Reptile Responses to Artificial Refuges and Fire Cues in Post-Fire Environments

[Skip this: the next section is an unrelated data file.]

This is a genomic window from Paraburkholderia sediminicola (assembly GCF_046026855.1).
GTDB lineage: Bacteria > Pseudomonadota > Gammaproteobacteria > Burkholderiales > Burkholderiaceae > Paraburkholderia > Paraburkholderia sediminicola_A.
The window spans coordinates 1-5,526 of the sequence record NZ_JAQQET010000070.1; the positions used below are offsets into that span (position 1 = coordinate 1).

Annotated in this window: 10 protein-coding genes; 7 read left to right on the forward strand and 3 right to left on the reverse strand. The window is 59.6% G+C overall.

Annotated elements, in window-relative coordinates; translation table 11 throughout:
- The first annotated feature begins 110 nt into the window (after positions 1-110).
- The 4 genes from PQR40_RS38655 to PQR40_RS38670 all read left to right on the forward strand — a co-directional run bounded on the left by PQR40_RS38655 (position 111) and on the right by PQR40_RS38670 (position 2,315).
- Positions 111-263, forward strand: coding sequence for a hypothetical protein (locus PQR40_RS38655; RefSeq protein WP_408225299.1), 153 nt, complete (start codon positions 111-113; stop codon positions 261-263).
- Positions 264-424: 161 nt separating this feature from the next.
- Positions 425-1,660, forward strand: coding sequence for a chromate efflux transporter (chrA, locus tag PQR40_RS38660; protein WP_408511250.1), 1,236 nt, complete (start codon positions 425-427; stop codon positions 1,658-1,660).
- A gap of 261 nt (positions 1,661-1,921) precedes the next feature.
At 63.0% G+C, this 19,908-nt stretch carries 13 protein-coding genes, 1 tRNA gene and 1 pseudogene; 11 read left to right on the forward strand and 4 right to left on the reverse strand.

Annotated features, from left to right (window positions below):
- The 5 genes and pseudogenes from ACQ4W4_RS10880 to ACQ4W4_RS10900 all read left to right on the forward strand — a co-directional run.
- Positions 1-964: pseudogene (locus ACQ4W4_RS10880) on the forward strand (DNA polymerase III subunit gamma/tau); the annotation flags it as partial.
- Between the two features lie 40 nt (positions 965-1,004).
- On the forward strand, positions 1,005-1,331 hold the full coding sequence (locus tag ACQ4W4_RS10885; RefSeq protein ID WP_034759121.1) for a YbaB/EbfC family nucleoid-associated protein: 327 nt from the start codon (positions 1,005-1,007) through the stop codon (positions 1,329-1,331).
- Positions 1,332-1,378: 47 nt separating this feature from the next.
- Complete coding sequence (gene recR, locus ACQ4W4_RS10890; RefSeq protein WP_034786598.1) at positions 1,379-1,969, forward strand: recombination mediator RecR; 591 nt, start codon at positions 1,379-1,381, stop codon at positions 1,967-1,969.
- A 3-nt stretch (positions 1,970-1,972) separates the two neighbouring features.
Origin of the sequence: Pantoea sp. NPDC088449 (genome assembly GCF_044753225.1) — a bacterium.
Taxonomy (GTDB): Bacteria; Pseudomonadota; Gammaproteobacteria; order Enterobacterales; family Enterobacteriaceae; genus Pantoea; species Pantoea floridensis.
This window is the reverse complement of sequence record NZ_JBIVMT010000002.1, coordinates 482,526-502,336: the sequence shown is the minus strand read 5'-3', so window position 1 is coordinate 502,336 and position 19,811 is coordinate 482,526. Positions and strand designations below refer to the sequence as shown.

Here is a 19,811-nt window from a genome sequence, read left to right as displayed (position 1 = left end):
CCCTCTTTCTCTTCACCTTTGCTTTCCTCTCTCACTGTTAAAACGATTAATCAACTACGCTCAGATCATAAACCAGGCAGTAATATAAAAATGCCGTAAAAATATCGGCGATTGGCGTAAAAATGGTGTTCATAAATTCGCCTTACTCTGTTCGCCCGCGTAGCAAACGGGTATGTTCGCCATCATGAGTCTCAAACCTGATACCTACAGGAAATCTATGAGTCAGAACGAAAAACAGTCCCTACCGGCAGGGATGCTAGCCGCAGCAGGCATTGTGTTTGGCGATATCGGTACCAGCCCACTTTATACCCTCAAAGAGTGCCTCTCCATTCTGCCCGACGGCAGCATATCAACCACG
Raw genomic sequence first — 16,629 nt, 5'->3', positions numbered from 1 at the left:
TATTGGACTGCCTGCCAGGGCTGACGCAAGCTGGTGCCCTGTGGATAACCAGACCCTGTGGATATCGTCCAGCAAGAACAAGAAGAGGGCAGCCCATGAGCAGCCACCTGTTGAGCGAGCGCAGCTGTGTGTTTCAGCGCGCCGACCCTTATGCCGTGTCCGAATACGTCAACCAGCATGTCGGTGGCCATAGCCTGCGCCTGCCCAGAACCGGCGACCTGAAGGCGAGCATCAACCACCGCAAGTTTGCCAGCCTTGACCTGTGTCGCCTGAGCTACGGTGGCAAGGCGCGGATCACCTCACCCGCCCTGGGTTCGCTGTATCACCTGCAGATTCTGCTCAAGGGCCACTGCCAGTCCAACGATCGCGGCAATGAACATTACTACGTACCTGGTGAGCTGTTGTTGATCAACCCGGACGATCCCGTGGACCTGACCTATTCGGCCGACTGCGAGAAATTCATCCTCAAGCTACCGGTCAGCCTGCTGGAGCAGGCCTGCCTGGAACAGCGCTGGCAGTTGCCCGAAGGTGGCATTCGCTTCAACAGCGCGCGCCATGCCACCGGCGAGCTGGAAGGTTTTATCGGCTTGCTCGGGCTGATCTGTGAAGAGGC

Australia’s woodland ecosystems are subject to bushfires which cause considerable short-term disturbance to understory habitats. For ground-dwelling reptiles in fire-affected ecosystems, population persistence is contingent on surviving these post-fire environmental changes. Human factors such as climate change and introduced feral predators have increased the frequency and severity of these events, amplifying the potential for negative impacts on wildlife during and after fires. As a result, active management will be increasingly needed to conserve wildlife populations affected by fire. In this thesis, I examine how an artificial refuge design, the ‘Habitat Pod’, influences the diversity, number of detections, and behaviour of ground-dwelling reptiles in post-fire environments. In the field component of my work (Chapter 1) I detected greater numbers of small leaf-litter dwelling skinks at burnt sites with Habitat Pods added. I also found the internal refuge spaces buffered from extreme temperatures while the external spaces created a moderate hot spot. In the captive component for my work (Chapter 2) I found that lizards in simulated post-fire environments increased their emergence and foraging behaviour, suggesting they had behavioural adaptations to post-fire survival. My research shows that the Habitat Pod provides benefits to reptiles in post-fire environments, however, effects may be species-specific.